- While Russia, Europe and China are wooing Latin America and the Caribbean, the Monroe Doctrine now becomes the “Putin, Zapatero and Chinese – Corollary”
- Iran’s increased presence in the region may lead to bad press, but for now only shows increased investments
- The “Great Game” of political and economic influence is set to be played in the southern hemisphere
No one is arguing that Latin America and the Caribbean have become a priority matter for international diplomacy, save for the U.S., which has witnessed a massive retreat of Washington's vigilance for what it once insisted were its longtime national interests and influence in the hemisphere. Concentrating on its "War on Terror" has resulted in a detour of the U.S. military and diplomatic corps to a series of sorties, like Afghanistan, Iraq, and now, likely enough, to Iran. The 1823 Monroe Doctrine is no longer relevant as nations like Russia, the People's Republic of China as well as the European Union (and its individual members) increase their influence in the Western Hemisphere. This penetration is due to the fact that numerous hemispheric countries are themselves looking to diversify their pool of allies and trading partners by contracting ties to other nations besides the U.S., with Venezuela being at the core of this movement.
From Brussels to Moscow and Beijing, not to mention other emerging middle powers like India, it seems as though everyone wants a piece of Latin America these days. With Washington's grip on the region loosening, there is an increase in opportunity for potentially valuable non-traditional relationships – Iran's aggressive courting of Venezuela, Ecuador, Bolivia and Nicaragua is one example– demonstrating that the Western Hemisphere has become a multipolar continent, with Washington no longer being the exclusive choice, and with diplomatic initiatives originating from around the globe.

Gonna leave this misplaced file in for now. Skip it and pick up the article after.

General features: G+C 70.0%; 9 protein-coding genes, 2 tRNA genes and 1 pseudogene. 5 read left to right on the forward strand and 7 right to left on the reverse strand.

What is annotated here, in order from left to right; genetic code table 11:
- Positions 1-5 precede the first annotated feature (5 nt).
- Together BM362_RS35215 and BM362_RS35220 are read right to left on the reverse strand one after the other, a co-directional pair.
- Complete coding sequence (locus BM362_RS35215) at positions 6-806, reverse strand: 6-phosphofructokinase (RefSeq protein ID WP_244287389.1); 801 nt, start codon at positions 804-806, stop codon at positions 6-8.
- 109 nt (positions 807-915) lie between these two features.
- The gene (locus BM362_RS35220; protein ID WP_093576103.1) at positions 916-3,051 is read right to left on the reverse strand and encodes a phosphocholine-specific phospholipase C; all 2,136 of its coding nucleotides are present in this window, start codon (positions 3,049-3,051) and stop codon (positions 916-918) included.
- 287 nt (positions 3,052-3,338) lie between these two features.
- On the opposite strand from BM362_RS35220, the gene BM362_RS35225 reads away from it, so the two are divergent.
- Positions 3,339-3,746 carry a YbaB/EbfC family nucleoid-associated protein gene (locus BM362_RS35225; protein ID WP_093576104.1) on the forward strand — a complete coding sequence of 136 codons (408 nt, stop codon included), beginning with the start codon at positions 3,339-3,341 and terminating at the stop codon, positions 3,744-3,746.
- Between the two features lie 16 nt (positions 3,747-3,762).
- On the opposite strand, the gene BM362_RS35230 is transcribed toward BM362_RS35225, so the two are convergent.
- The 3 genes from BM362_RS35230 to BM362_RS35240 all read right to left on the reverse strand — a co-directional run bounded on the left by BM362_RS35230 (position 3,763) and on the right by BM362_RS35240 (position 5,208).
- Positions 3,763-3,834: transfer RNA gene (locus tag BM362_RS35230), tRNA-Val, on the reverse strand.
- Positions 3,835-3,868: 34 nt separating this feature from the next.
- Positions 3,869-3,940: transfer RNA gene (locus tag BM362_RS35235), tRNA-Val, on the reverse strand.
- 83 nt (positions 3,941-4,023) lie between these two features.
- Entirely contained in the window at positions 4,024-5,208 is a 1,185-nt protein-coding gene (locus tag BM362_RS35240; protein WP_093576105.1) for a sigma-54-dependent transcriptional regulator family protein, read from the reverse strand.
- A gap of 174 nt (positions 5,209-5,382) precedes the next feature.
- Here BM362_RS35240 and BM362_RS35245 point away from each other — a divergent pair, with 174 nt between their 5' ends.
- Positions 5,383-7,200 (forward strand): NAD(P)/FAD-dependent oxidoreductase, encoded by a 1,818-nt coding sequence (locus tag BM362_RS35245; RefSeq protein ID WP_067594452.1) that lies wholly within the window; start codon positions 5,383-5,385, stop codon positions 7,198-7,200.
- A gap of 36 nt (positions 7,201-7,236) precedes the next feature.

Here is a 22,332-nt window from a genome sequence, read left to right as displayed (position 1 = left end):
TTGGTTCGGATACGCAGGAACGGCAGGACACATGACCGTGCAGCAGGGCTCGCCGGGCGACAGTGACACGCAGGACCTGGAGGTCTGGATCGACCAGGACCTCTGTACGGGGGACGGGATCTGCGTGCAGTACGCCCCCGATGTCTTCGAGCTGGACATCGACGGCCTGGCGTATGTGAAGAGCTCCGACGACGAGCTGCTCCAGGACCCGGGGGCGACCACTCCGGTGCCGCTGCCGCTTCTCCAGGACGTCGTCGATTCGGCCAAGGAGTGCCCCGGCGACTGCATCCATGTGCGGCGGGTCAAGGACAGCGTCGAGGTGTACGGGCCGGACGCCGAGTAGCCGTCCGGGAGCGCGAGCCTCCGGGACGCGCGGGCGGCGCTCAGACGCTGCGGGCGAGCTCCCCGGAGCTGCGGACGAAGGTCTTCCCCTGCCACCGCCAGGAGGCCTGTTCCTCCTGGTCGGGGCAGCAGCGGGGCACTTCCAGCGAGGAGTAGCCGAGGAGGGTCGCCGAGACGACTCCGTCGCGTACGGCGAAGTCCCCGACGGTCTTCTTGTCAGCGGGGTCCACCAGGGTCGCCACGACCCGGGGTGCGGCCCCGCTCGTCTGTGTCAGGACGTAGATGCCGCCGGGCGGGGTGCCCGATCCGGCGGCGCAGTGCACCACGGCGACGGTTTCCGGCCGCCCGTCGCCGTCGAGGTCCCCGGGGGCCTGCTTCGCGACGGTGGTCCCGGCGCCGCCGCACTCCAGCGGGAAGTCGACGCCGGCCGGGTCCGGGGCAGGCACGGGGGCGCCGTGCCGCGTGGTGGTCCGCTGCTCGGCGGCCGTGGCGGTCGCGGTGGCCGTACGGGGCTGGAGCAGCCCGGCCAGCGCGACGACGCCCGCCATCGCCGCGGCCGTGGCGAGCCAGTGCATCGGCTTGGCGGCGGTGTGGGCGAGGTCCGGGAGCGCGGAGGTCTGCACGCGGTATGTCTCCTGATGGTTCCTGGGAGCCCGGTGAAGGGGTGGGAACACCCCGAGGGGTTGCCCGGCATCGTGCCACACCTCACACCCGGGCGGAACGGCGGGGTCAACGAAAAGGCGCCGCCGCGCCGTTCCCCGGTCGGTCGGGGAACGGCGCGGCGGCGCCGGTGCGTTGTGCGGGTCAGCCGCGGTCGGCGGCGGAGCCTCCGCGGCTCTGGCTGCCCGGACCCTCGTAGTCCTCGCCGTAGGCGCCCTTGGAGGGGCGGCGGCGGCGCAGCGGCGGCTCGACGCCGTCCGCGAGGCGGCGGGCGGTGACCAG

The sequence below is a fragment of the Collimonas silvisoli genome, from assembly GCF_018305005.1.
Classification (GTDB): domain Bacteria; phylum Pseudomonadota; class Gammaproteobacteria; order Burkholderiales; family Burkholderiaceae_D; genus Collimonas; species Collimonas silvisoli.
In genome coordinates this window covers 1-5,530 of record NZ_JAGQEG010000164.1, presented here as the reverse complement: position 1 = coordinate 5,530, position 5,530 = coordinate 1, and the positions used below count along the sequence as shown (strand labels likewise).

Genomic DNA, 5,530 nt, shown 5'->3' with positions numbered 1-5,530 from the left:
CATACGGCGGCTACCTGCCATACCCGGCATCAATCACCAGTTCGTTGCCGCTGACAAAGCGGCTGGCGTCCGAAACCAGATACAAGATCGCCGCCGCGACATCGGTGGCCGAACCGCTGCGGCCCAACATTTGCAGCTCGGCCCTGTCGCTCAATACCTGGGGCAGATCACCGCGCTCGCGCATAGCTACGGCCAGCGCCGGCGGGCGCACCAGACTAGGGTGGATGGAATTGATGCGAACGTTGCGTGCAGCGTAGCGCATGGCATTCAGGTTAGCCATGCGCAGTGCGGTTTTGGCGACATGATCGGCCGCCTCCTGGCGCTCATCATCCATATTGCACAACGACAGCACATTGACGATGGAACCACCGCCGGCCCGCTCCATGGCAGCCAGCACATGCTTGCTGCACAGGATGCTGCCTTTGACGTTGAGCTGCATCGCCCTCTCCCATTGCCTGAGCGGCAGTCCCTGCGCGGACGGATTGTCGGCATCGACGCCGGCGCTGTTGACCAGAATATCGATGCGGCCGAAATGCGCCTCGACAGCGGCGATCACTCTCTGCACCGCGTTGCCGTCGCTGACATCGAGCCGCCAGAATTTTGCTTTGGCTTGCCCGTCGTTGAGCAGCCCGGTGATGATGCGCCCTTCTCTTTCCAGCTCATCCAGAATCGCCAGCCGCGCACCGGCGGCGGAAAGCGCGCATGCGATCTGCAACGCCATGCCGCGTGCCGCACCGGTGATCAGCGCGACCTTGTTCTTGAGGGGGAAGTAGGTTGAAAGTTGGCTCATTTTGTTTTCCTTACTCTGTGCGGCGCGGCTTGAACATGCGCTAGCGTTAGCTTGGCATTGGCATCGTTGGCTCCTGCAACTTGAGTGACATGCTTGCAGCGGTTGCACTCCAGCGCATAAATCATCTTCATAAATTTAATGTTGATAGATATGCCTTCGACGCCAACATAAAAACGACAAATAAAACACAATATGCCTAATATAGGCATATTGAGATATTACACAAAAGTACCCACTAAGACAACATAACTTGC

Enter the Dragon
China has diverse interests in the Western Hemisphere, and although most of them are primarily economic, there are pressing political factors at play as well. Of key importance to Beijing is its quest for new product markets, in combination with creating multiple portals through which it can import the mineral resources and produce what it needs to maintain a booming economy. The most recent example is the $10 billion contract signed between Beijing and Caracas to search for crude oil reserves in Venezuela's oil-rich Orinoco belt. This arrangement occurred shortly after Venezuela's President Hugo Chávez expelled a number of Western oil companies from the country, including Exxon and Conoco, for failing to take a minority stake in their Orinoco oil holdings.